Conclusion and Recommendations The foregoing discussion and analysis clearly depicts the challenges that ICDS programme in urban areas is presently confronted with and augur the need to strengthen the ICDS programme in urban areas. The analysis clearly reflects services related to ICDS in urban areas are not without serious limitation and challenges especially in the wake of increase in urban population and slum settlements and inclusion of new areas under urban settings. The discussion also brings forth the gap between the policy intentions of ICDS and its actual implementation at field and raises serious concerns on functioning of ICDS programme in urban areas. For example, the AWCs in slum or in urban areas is confronted with issues ranging from infrastructural constraints for AWCs (buildings, space, water and sanitation facilities, inadequate rental provision to run the AWC properly; unmapped and unrecognised slums and squatters; left out and drop out; increasing migrant and mobile population; difficulty in identifying and reaching out to migrant and working population; lack of convergence with health and allied departments and local bodies, lack of knowledge and capacity among service provider; absence of an effective primary health care system in urban areas; lack of awareness and community participation, issues of gender, self-identity and inadequate access and poor quality of services, etc

In the context of foregoing analysis and objectives of this article, it is important to highlight some recommendations for ICDS programme, in urban areas that have emerged from discussion. Over all, the trend emerging out of this discussion in the form of immediate and intermediate recommendations are summarised in following points: There is a need to think about AWCs cum-day-care centres/Creche in urban settings to facilitate working mothers; establishing mobile AWC; mapping and reallocation of left-out listed slums; use of temporary structures such as Porta Cabins or other temporary structures as AWCs; co-location of AWCs in schools wherever feasible, provision of wage loss to mothers and collective efforts for services like water and sanitation; AWC rent options to be linked to different categories of cities/towns and the rent approved under ICDS restructuring and strengthening under 12th Five-Year Plan should be strictly adhered to; ensure quality of service delivery to urban poor settlements and pockets with focus on highly vulnerable settlements.’ Increased involvement of community in managing and organising AWC activities in urban settings; need for proper capacity building and skill development of ICDS staffs in the context of urban challenges; need for convergence and coordination and multi-sectoral partnership and need for co-micro planning with multisectoral agencies viz. MoHUPA to improve AWC infrastructure; with MoHFW to improve outreach points, mobile service teams, helplines and referral linkage; with community based organisations to improve household counselling and community mobilisation; with NGO partners to manage urban ICDS particularly delivery of supplementary nutrition and Early Child Education; with Urban Local Bodies (ULBs) to implement and monitor ICDS projects. Need for private sectors participation and leverage of CSR funds for strengthening of the ICDS in urban areas.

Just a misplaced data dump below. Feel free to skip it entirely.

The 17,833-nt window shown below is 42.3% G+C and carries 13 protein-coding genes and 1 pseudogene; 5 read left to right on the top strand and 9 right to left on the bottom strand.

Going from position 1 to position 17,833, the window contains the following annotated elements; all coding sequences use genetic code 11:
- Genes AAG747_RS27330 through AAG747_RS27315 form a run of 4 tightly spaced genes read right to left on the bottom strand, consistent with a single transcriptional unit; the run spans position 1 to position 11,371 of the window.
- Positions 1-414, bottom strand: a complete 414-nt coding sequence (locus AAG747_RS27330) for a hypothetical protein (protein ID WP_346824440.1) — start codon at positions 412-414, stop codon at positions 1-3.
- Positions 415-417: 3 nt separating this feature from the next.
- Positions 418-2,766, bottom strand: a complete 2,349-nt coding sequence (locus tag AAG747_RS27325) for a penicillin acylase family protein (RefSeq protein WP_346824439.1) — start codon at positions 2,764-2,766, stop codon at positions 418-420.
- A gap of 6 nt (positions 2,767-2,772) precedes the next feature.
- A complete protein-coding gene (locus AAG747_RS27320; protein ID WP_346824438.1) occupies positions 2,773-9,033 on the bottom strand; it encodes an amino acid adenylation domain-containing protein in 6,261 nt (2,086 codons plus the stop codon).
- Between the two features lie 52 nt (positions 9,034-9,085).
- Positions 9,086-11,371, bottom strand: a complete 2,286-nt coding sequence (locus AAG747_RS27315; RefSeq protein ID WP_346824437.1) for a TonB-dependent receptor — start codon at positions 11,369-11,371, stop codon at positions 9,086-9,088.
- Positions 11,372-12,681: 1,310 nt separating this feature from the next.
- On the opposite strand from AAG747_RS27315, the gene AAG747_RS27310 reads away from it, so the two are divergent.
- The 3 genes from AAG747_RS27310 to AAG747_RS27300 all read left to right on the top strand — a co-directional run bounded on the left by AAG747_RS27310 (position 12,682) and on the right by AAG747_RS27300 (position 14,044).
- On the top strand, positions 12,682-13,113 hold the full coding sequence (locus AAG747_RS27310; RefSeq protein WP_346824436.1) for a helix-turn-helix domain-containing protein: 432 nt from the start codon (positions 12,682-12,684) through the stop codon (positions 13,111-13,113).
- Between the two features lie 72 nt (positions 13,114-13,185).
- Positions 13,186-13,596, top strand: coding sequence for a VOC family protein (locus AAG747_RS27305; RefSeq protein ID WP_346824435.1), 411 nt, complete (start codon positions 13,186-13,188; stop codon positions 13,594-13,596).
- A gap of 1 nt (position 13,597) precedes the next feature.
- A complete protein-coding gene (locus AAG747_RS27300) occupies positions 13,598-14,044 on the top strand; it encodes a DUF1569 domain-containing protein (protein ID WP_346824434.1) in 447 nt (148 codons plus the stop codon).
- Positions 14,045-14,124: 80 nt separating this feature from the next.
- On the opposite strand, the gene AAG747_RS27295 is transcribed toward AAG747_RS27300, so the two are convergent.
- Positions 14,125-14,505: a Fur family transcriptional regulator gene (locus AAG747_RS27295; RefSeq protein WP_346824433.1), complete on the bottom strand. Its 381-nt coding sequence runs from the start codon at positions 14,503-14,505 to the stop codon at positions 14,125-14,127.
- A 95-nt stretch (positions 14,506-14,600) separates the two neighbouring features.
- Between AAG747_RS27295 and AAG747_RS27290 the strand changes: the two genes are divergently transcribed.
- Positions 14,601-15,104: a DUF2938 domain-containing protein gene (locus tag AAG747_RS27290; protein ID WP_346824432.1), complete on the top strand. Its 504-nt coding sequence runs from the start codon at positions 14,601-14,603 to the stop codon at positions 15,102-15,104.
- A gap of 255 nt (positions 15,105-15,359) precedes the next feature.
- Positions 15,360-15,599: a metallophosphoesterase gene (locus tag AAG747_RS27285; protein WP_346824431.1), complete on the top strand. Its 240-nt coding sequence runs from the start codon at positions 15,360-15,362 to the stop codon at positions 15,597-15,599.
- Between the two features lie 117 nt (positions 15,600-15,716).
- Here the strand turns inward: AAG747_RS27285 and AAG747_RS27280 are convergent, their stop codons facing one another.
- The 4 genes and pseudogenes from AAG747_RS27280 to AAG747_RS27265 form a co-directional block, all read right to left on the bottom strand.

Further, there is need for the growth-monitoring activities at AWCs to be performed with greater regularity with an emphasis on using this process to help parents understand how to improve their children’s health and nutrition and at the same time the monitoring and evaluation activities need strengthening through the collection of timely, relevant, accessible, high-quality information to inform decision, improve performance, quality and increase accountability.

Addressing the health and nutrition of urban poor children is both a right and an equity issue. In terms of long-term planning, there is an opportunity for policy makers to identify and explore for various localised models and workable solution along with existing best practices keeping in view the strengths of their reliability, which can support urban ICDS programme in effective and meaningful ways. There is pressing need to design and initiate urban pilot interventions aimed at improving the availability, accessibility and quality of child development services to effectively address the nutritional and health concerns in urban setting of the urban poor population